Decom North Sea hosts Networking breakfast during OTC
The Gulf of Mexico (GoM) is one of the most important regions for energy resources and infrastructure, producing 370 million barrels of oil and 1,103 billion cubic feet of natural gas in 2013, worth an estimated $40 billion.
As the industry matures, record levels of infrastructure are facing decommissioning and in a bid to identify potential opportunities, Decom North Sea (DNS), the offshore oil and gas decommissioning forum, will host a Networking breakfast during OTC week.
The event will take place on May 7, at the Hilton Houston Post Oak and will include a global outlook of decommissioning and abandonment from market analysts Infield Systems Ltd and an overview from Marathon Oil, which currently has decommissioning activity in both the North Sea and GoM, on the similarities and differences in the two markets and where they feel improvements can be made.
Jim Christie, Global Decommissioning Projects Manager at Marathon Oil Corporation commented: “We may be an ocean apart, but if two of the largest decommissioning markets can collectively focus on the three “C’s” we have an opportunity to be successful in meeting decommissioning goals. The three “seas” are of course Compliance, Collaboration and Contracting.”
Oil was first discovered off the coast of Louisiana in 1936, from a platform built on timber pilings in 10-to-15-foot-deep (3.0 to 4.6 m) water. Today, there are more than 4,000 production platforms and drilling rigs off the coast of Louisiana alone. In recent years, the industry has worked hard to extend the economic and productive lives of mature offshore platforms through the development of marginal and remote satellite reservoirs, the introduction of new technologies and expertise with asset integrity and production optimisation. Despite these advances, it is now recognised that a growing number of oil and gas assets have either reached, or are approaching, the end of their economic life. In accordance with current regulations, assets will have to be decommissioned and removed. This presents challenges for the owners and operators, while offering major business opportunities for engineering consultants, contractors and service specialists.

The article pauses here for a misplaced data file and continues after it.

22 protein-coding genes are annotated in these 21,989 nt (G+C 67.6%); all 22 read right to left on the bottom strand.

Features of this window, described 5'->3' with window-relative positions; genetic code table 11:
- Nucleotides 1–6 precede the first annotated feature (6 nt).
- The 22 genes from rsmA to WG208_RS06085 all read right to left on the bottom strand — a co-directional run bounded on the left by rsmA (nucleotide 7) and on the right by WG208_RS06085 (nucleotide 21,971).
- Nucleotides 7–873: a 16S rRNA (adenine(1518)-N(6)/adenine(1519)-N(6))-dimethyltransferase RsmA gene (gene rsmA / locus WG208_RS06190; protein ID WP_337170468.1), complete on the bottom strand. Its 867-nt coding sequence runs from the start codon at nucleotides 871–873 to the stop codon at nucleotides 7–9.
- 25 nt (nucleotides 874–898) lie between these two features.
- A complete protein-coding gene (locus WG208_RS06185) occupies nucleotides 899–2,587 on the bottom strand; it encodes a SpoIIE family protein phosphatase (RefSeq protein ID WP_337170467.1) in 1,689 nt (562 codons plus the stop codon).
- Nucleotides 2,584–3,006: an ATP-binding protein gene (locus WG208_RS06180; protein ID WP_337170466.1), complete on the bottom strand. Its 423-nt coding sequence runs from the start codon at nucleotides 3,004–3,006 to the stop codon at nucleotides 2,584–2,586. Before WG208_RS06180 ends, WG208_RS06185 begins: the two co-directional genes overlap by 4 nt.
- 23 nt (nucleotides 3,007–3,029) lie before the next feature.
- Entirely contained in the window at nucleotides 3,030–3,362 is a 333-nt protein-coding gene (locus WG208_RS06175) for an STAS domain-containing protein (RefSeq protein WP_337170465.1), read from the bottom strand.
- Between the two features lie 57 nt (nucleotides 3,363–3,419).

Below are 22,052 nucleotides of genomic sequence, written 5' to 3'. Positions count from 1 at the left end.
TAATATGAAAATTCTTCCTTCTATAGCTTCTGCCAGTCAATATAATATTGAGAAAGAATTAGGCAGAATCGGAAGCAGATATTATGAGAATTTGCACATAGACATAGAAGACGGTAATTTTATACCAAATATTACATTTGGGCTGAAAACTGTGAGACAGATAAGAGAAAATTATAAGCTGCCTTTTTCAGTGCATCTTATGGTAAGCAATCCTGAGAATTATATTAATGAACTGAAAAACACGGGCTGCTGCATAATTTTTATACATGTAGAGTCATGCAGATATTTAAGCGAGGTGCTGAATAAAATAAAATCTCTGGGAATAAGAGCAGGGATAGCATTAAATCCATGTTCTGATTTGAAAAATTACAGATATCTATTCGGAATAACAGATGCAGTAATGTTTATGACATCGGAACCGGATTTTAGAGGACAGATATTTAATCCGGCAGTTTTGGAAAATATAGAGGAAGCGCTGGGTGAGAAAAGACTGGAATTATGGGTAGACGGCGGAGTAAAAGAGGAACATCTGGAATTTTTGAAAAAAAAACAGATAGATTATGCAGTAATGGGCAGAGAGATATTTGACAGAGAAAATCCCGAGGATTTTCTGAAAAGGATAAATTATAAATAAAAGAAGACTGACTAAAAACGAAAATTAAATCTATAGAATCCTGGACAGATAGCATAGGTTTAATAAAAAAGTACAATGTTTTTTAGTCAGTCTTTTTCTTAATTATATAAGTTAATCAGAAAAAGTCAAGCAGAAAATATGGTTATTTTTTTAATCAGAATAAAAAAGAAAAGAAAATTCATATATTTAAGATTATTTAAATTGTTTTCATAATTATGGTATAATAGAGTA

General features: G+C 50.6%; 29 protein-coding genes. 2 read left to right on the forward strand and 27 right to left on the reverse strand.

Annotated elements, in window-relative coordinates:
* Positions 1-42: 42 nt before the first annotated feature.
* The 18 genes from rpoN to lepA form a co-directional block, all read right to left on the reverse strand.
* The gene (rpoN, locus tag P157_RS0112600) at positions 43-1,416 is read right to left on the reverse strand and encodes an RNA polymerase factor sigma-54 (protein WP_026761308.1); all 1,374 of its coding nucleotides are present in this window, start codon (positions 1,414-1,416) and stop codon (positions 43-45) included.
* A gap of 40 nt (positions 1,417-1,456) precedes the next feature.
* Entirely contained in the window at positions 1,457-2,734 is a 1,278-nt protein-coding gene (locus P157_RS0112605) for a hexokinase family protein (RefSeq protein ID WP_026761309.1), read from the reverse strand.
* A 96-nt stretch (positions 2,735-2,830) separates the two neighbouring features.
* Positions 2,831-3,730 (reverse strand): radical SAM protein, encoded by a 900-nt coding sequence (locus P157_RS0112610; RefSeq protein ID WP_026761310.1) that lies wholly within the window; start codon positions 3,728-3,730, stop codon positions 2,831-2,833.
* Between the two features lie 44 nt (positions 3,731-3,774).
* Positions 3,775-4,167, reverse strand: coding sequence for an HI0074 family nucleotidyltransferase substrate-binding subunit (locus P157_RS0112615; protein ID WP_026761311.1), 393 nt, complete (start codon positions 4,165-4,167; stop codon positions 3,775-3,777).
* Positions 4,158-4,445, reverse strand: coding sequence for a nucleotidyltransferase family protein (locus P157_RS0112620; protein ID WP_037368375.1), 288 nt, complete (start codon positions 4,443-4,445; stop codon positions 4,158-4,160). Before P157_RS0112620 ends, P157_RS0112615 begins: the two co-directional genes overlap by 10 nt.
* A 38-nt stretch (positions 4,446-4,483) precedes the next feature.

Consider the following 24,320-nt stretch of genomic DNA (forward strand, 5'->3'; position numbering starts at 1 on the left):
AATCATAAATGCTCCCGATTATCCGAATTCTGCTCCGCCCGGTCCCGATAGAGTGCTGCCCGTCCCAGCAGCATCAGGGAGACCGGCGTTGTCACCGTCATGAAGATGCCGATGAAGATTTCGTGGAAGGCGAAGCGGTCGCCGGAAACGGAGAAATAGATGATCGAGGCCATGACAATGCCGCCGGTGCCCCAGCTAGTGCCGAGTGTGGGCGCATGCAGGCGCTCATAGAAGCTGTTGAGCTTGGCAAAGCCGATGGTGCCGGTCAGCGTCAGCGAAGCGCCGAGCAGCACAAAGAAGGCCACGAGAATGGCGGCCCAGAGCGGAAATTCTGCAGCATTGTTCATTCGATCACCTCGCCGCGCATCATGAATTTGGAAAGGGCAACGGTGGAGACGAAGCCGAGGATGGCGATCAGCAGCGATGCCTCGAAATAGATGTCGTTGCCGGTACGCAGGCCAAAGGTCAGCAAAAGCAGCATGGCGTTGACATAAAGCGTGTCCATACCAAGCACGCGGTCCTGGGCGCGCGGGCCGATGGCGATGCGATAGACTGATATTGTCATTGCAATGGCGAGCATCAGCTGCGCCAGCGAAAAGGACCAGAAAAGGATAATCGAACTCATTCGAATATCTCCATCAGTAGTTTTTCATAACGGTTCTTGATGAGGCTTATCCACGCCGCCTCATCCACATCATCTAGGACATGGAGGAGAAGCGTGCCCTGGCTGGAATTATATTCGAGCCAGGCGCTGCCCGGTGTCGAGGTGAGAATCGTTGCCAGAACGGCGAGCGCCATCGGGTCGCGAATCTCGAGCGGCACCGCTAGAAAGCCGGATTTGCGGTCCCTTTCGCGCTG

Since 2010, the GoM decommissioning market has witnessed record levels of activity. The majority of decommissioning activity occurs in shallow waters of less than 400ft. With over 2,600 platforms and 10,000 wells in shallow waters, the estimated cost to clean up this infrastructure is £18 billion, although activity in these waters is believed to have peaked.
Deepwater installations produce over 80% of the GoM’s oil production, and have expected longevity as these younger fields sit atop large hydrocarbon accumulations. Five to eight deepwater structures are expected to be decommissioned during 2014-2016.
Last year approximately 260 structures were removed and 1,400 well abandoned, at a cost of between £1.8-£2.1 billion. In the coming years, 175 to 275 structures are expected to be removed annually, with a decommissioning spend of $1.5-$2.0 billion per annum. The opportunity decommissioning provides for the supply chain cannot be ignored. At this moment there are 796 idle structures in GoM, all requiring consideration for what happens next.
The North Sea is a mature region, and in some respects, UK operators are pioneers of the decommissioning industry. As the dedicated North Sea industry forum, Decom North Sea (DNS) is charged with sharing experience in this sector by stimulating collaboration of its 230 members. Member companies are drawn from operators, major contractors, service specialists and technology developers from more than eight different countries, with the aim of bringing people from all over the industry together in an open environment to discuss opportunities and, above all, to learn from one another.
Sarah Hillyear, operations manager at DNS explains: “Decommissioning is a complex series of activities. Commitment must be given to decommissioning operations, and plans put in place early in the life of a field – maybe 10 to 15 years ahead of closure. In the GoM, decommissioning has been ongoing for a number of years with hundreds of structures being removed each year. Up until recently this has been mainly small shallow water structures but as the more complex deeper water structures reach the end of their economic life, there is potentially a lot to learn from the UK’s decommissioning efforts.
“In the GoM, the ‘big boys’ control the majority of the market. The top 10 operators were responsible for over 80% of decommissioning in 2013, with Apache Shelf Corp. and Chevron Corp. spending £500million; roughly one third of the total market expenditure. The key is to look at how smaller contractors can work with these large operators, and DNS is there to help with facilitating an open and honest information flow across all parties involved in decommissioning. We are delighted to host a networking breakfast to stimulate cooperation and knowledge share at a time when the opportunities presented by decommissioning seem limitless.”
Press Release, May 06, 2014